Genocide Convention by the United Nations: UPSC Study Notes
Reports suggest that an independent non-governmental organization, ‘New Lines Institute for strategy and policy’ has done this study of genocide allegations in Xinjiang against Uyghurs for the first time.
Image courtesy: Chinahighlights.com
Who are Uyghurs?
- Around 12 million Uyghurs are living in the Xinjiang region of north-western China. These people are mostly Muslims and speak their language. This region where they live is officially known as the Xinjiang Uyghur Autonomous Region (XUAR).
- Several reports keep coming up about torture on Uyghurs. They feel that their culture and livelihood are under serious threat. Human Rights activists have alleged that Xinjiang is home to an extensive network of extra-judicial detention centres where around 1-2 million people are kept. However, China has said that these are occasional training centres to counter extremism in the region.
- More than 50 global experts on international laws, Genocide, China’s ethnic policies and Xingjiang Uyghur Autonomous Region (XUAR) have written this report titled ‘The Uyghur Genocide’. It is for the first time an independent legal analysis has undertaken by a non-governmental organization.
Highlights of the report
- The report alleged that the Chinese government had violated all the rules of the Genocide Convention.
- In 2014, Uyghurs, in between 1-2 million, have allegedly been detained by China officials. These detentions are concerned with 1400 extra-judicial internment facilities across the Xinjian province.
- The report claims that Uyghur detainees within the internment camps are deprived of their basic human needs and are often put in solitary confinement for prolonged periods without food.
- They are inhumanly treated, punished, and severely humiliated.
- They were inhumanly treated, punished, and severely humiliated, and in the camps, they are forcibly taught Mandarin and tortured if they refuse to do so.
- Textbooks for Uyghur literature, culture and history were removed from classes for the Xingjiang school children.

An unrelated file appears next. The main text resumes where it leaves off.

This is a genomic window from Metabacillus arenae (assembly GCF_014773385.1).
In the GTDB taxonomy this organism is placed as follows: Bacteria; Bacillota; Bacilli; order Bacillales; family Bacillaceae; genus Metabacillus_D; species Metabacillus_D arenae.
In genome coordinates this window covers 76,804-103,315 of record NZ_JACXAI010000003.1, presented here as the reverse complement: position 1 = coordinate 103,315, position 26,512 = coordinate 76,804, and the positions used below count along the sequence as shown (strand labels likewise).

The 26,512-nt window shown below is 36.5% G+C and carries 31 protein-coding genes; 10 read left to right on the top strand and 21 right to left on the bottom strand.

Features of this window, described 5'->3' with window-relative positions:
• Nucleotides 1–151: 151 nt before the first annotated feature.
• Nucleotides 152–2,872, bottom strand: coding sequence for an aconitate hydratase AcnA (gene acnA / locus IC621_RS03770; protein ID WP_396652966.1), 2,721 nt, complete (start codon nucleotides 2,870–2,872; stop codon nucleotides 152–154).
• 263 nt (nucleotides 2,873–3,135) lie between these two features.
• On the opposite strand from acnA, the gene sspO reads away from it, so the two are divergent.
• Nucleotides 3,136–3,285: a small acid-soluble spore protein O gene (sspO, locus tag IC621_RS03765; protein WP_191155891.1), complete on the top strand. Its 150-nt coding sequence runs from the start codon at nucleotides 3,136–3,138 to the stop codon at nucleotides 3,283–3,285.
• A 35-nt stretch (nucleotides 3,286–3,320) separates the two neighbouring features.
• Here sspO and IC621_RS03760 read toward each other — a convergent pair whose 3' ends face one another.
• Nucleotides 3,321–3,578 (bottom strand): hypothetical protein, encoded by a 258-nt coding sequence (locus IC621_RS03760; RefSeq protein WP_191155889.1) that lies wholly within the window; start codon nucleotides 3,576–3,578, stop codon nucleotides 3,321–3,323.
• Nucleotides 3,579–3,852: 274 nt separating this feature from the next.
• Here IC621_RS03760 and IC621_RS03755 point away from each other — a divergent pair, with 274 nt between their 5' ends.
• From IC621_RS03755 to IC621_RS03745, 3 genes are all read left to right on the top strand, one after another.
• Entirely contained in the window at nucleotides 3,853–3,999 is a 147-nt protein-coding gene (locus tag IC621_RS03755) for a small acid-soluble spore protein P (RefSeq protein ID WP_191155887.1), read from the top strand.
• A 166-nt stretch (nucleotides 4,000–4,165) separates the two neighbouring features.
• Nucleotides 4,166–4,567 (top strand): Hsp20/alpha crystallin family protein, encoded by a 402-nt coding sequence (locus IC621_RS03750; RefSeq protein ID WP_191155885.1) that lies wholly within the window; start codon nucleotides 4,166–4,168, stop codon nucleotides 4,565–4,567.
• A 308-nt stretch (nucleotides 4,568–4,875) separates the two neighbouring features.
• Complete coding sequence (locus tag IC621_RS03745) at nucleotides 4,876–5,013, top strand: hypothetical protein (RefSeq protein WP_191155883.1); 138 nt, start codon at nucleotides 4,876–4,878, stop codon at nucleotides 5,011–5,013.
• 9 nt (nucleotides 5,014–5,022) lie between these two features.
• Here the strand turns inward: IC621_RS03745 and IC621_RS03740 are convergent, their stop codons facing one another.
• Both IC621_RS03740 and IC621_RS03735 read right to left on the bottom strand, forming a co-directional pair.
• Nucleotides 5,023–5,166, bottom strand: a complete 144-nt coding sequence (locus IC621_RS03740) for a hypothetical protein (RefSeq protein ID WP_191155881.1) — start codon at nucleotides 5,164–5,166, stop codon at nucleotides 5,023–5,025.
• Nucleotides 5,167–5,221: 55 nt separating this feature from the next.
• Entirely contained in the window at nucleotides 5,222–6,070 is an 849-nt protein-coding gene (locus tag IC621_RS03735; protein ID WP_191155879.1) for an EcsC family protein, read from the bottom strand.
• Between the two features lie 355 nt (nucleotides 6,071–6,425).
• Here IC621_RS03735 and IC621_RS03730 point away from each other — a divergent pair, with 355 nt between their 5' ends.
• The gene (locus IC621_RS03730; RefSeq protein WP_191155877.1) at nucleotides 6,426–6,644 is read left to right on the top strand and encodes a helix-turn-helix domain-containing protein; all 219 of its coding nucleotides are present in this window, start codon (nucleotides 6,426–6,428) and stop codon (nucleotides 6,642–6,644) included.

- There is a dramatic drop in the Uyghur birth rate.
- One of the government directives allegedly called on local authorities to ‘break their roots, their lineage, connections, and origins.’
- China is in perpetual denial over the allegations related to the detention of these many Uyghurs and other Muslim minorities in the detention centres across the Xingjian province.
What is Genocide?
- The deliberate and systematic act of destruction of a group of people based on their nationality, ethnicity, race, or religion is known as Genocide. It is an intentional action to destroy a specific group of people in whole or part. United Nations Genocide Convention has defined it on many broad parameters, and there are five ways in which the Genocide can take place:
o Killing members of the group
o Causing severe mental or bodily harm to members of the group
o Deliberately inflicting conditions of life calculated to bring about its physical destruction in whole or in part.
o Imposing measures intended to prevent births within the group
o Forcibly transferring children of the group to another group
All the report findings comply with this United Nations Genocide Convention and have found China violating the Convention.
Image courtesy: un.org
Adoption of the United Nations Genocide Convention
- United Nations Genocide Convention, i.e., the Convention of the Prevention and Punishment of the Crime of Genocide, was drafted after the second world war. In December 1948, the Convention was approved by the United Nations General Assembly.
- One hundred fifty-two member states, including China, have ratified the Genocide Convention. Among all the states, Mauritius has ratified as the latest on 8th July 2019.
Note: The Dominion Republic, although a signatory, has not ratified the Genocide Convention.
The Genocide is forbidden both in time of peace and in times of war by the Genocide Convention.